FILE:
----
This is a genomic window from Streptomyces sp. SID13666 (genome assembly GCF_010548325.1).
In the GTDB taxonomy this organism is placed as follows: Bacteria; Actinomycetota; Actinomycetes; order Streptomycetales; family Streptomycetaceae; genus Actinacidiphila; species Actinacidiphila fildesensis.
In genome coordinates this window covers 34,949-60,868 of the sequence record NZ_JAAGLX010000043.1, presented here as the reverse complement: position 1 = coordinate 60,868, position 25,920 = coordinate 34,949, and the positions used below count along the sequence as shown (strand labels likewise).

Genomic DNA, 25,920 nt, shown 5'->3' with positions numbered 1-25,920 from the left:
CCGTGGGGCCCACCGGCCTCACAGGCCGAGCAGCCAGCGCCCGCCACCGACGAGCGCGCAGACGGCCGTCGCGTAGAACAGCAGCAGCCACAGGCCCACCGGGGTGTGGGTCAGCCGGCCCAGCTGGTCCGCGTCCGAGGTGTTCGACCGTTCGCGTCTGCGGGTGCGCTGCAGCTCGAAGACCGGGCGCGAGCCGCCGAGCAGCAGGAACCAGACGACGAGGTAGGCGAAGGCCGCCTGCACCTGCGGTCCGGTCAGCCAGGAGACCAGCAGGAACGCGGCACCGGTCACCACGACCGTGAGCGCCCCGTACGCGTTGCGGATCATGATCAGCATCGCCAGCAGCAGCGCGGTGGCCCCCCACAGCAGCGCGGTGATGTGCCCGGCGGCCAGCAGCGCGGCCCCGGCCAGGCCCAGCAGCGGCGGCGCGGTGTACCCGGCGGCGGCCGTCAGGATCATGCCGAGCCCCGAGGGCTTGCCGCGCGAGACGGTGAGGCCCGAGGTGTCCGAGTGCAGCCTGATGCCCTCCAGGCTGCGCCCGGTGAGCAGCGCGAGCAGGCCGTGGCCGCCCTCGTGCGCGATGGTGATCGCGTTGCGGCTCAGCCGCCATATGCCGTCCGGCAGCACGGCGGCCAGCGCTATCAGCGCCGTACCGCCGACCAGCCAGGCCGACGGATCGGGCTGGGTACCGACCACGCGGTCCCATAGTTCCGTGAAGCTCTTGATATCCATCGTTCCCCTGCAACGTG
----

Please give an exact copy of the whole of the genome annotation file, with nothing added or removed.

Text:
This is a genomic window from Streptomyces sp. SID13666 (genome assembly GCF_010548325.1).
In the GTDB taxonomy this organism is placed as follows: Bacteria; Actinomycetota; Actinomycetes; order Streptomycetales; family Streptomycetaceae; genus Actinacidiphila; species Actinacidiphila fildesensis.
In genome coordinates this window covers 34,949-60,868 of the sequence record NZ_JAAGLX010000043.1, presented here as the reverse complement: position 1 = coordinate 60,868, position 25,920 = coordinate 34,949, and the positions used below count along the sequence as shown (strand labels likewise).

Genomic DNA, 25,920 nt, shown 5'->3' with positions numbered 1-25,920 from the left:
CCGTGGGGCCCACCGGCCTCACAGGCCGAGCAGCCAGCGCCCGCCACCGACGAGCGCGCAGACGGCCGTCGCGTAGAACAGCAGCAGCCACAGGCCCACCGGGGTGTGGGTCAGCCGGCCCAGCTGGTCCGCGTCCGAGGTGTTCGACCGTTCGCGTCTGCGGGTGCGCTGCAGCTCGAAGACCGGGCGCGAGCCGCCGAGCAGCAGGAACCAGACGACGAGGTAGGCGAAGGCCGCCTGCACCTGCGGTCCGGTCAGCCAGGAGACCAGCAGGAACGCGGCACCGGTCACCACGACCGTGAGCGCCCCGTACGCGTTGCGGATCATGATCAGCATCGCCAGCAGCAGCGCGGTGGCCCCCCACAGCAGCGCGGTGATGTGCCCGGCGGCCAGCAGCGCGGCCCCGGCCAGGCCCAGCAGCGGCGGCGCGGTGTACCCGGCGGCGGCCGTCAGGATCATGCCGAGCCCCGAGGGCTTGCCGCGCGAGACGGTGAGGCCCGAGGTGTCCGAGTGCAGCCTGATGCCCTCCAGGCTGCGCCCGGTGAGCAGCGCGAGCAGGCCGTGGCCGCCCTCGTGCGCGATGGTGATCGCGTTGCGGCTCAGCCGCCATATGCCGTCCGGCAGCACGGCGGCCAGCGCTATCAGCGCCGTACCGCCGACCAGCCAGGCCGACGGATCGGGCTGGGTACCGACCACGCGGTCCCATAGTTCCGTGAAGCTCTTGATATCCATCGTTCCCCTGCAACGTG